Observing nature

Keenly observing nature in all its forms—from fossil sloths to mockingbirds, primroses to children—Darwin saw that we all are related. Every living thing shares an ancestry, he concluded, and the vast diversity of life on Earth results from processes at work over millions of years and still at work today. Darwin's explanation for this great unfolding of life through time—the theory of evolution by natural selection—transformed our understanding of the living world, much as the ideas of Galileo, Newton, and Einstein revolutionized our understanding of the physical universe.
Darwin's theory of evolution by natural selection underlies all modern biology. It enables us to decipher our genes and fight viruses, and to understand Earth's fossil record and rich biodiversity. Simple yet at times controversial, misunderstood and misused for social goals, the theory remains unchallenged as the central concept of biology. Charles Darwin, reluctant revolutionary, profoundly altered our view of the natural world and our place in it.

Vast and marvelous diversity

Charles Darwin looked closely at life. The vast and marvelous diversity of life on Earth, from barnacles to butterflies, ostriches to orchids, made him curious. Countless species, living and extinct—why so many? Some were only slightly different from one another—what could explain that? Each organism so beautifully adapted to its environment—how could it happen?
With persistence and passion, Darwin set out to find answers. He conducted experiments. He read widely and corresponded with fellow naturalists around the world. And he studied the evidence using simple tools, at times little more than a microscope or a magnifying glass. Darwin looked closely—and we saw the world in a new way.

The world before Darwin

Before Darwin was born, most people in England accepted certain ideas about the natural world as given. Species were not linked in a single "family tree." They were unconnected, unrelated, and unchanged since the moment of their creation. And Earth itself was thought to be so young—perhaps only 6,000 years old—that there would not have been time for species to change. In any case, people were not part of the natural world; they were above and outside it.
These attitudes reflected a broader view of the world as stable and unchanging. There was a natural order to things. Most English people lived in farming communities and did not travel far from where they were born. Their lives were much like the lives of their parents. Soon the Industrial Revolution and democratic reforms would remake society—but before Darwin, it was still possible to see the world as timeless, eternal, and unchanging.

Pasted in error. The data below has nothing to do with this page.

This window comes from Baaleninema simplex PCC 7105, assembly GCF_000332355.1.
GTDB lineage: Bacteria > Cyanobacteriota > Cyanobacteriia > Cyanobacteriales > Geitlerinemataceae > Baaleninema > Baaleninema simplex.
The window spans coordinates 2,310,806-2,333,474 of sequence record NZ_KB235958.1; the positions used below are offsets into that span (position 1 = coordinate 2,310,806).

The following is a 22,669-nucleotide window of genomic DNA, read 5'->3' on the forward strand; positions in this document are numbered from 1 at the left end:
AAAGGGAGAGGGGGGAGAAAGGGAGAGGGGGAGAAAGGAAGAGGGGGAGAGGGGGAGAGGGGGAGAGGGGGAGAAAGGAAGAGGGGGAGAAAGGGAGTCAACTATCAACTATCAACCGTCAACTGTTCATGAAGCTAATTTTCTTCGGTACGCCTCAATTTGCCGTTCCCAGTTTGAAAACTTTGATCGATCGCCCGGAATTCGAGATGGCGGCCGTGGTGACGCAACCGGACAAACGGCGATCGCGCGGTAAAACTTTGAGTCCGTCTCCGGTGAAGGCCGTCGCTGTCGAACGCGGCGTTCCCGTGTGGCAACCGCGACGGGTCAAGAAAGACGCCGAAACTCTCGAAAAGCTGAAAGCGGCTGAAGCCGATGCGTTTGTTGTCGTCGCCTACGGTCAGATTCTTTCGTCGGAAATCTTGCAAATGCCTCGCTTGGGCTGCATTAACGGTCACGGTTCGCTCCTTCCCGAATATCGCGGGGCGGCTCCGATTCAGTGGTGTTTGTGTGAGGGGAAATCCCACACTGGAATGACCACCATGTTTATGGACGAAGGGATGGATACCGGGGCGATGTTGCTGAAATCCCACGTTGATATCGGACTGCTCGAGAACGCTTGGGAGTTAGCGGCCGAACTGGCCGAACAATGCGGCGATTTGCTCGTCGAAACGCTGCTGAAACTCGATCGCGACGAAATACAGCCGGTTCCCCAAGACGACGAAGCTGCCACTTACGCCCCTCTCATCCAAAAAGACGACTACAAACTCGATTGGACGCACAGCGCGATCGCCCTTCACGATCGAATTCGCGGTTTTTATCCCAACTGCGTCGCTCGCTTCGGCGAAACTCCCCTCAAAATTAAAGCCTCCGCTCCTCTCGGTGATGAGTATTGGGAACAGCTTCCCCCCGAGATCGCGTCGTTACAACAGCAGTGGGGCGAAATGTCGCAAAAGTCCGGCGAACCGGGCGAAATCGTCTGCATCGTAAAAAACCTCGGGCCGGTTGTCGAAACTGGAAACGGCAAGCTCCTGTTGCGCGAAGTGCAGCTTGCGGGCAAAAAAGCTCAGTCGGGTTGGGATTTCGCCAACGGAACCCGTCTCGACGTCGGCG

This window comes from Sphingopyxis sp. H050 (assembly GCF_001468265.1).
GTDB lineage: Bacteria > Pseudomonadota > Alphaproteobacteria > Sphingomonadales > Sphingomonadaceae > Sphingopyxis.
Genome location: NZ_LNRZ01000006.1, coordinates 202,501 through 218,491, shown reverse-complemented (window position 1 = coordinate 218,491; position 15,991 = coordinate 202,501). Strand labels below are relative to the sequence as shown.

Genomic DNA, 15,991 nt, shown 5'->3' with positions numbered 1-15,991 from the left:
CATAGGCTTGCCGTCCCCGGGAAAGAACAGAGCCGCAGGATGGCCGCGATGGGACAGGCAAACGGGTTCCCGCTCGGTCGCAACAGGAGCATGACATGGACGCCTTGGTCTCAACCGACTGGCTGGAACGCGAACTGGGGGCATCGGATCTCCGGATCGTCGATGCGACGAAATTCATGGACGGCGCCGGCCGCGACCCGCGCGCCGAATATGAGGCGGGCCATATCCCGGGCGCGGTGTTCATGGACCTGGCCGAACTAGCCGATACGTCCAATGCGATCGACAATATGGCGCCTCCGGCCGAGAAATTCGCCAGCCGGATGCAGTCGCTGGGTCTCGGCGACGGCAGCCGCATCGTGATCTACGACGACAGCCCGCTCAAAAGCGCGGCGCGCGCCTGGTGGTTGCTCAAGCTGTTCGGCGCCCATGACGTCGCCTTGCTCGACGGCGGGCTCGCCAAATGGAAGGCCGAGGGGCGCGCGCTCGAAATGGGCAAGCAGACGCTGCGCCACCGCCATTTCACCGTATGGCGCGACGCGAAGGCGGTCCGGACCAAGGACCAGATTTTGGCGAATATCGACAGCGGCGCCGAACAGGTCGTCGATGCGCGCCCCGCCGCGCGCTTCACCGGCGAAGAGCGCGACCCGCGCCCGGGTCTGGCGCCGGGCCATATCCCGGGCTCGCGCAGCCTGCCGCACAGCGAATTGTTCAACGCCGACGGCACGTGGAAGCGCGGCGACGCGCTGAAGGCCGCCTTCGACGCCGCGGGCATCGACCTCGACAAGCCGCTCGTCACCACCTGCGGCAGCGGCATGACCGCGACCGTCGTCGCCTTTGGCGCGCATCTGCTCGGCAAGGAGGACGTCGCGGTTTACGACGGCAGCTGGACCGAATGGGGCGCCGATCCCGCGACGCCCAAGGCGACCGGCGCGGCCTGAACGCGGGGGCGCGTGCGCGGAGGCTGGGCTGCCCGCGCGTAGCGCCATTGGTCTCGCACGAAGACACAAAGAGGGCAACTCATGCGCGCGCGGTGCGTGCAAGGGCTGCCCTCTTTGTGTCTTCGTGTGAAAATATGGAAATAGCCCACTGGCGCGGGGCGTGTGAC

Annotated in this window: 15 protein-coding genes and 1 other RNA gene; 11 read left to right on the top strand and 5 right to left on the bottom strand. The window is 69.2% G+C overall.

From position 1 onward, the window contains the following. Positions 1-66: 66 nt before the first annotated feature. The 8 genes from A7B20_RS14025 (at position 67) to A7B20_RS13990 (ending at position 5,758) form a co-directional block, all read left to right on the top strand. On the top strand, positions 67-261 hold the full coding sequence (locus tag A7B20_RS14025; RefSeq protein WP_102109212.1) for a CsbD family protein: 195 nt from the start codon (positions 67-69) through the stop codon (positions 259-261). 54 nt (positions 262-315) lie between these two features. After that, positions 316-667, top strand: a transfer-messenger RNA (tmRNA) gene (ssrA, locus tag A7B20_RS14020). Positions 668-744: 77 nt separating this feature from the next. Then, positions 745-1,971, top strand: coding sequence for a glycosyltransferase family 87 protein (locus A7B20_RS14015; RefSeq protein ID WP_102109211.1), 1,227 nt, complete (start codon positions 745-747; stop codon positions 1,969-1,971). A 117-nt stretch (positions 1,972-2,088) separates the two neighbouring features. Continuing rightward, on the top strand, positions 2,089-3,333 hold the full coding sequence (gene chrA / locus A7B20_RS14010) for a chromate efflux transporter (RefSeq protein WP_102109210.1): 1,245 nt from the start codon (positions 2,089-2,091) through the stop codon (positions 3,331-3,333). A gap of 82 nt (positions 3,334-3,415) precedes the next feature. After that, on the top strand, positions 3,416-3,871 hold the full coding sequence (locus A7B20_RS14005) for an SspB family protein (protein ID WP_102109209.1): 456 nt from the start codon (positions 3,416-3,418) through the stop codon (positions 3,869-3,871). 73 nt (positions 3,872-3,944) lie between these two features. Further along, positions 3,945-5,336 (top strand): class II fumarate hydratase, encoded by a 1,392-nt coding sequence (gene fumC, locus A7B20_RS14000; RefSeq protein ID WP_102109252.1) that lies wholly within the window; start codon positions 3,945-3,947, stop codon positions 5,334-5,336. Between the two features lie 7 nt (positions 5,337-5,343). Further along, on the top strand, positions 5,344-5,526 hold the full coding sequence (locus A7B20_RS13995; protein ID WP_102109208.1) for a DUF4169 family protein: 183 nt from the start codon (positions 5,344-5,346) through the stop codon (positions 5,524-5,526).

How old Is Earth?

Could life on Earth have evolved? Before 1800, only a handful of naturalists in England and France had given this idea serious consideration. And even they couldn't see how there could have been enough time for evolution to occur.
Relying on interpretations of the Bible, most people in England believed that Earth was only about 6,000 years old—not nearly old enough for countless species to have evolved.
Today, we know from radiometric dating that Earth is about 4.5 billion years old. Had naturalists in the 1700s and 1800s known Earth's true age, early ideas about evolution might have been taken more seriously.

Not just another animal

Before Darwin's time, humans were not considered part of the natural world. People saw that we resembled other animals, especially other primates like the orangutan and the chimpanzee. Still, despite the undeniable similarities between "us" and "them," only a handful of early naturalists classified humans, too, as animals.
In England during the 1700s and early 1800s, few questioned the Biblical story of creation. The prevailing view was that people were created to rule over animals, "over the fish of the sea and over the birds of the sky." Naturalists could see that, particularly beneath the skin, a chimpanzee looks a lot like a human--but the idea that we might somehow be related to apes was almost unthinkable.

The nature of species

By 1800, European naturalists knew a great deal about plants and animals. They collected specimens, carefully studied them and even classified similar species in groups. But only a few bold thinkers, including Jean-Baptiste Lamarck and Erasmus Darwin, Charles's grandfather, speculated that species had evolved--that is, that all life shared a common ancestor.
Why didn't more people grasp that similarities in skeletal structures—so clearly visible—were a clue that species are related? In part, no one could convincingly explain how evolution worked. How could distinctive features, like the anteater's long nose, have taken shape over time? How could new species arise? Few naturalists, however, were even asking such questions. Most were comfortable with the prevailing view that each species resulted from an act of special creation by a Creator.

Evolution before Darwin

Early evolutionists like Jean-Baptiste Lamarck had difficulty explaining how new species arose. Lamarck saw that many animals seemed to have acquired useful adaptations. The giraffe's long neck, for instance, was perfect for feeding on high leaves. But how did the giraffe get its neck? Lamarck thought it resulted from the constant effort of reaching for food. Constant use of a body part, he argued, made it larger and stronger.
But there was one key problem. Can changes produced during an animal's lifetime be passed on to its offspring? Does a father lifting weights produce a muscular baby? Lamarck argued that such acquired traits could be inherited, but few others were persuaded. A convincing mechanism for evolution had yet to be discovered.
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Science Topics: Darwin
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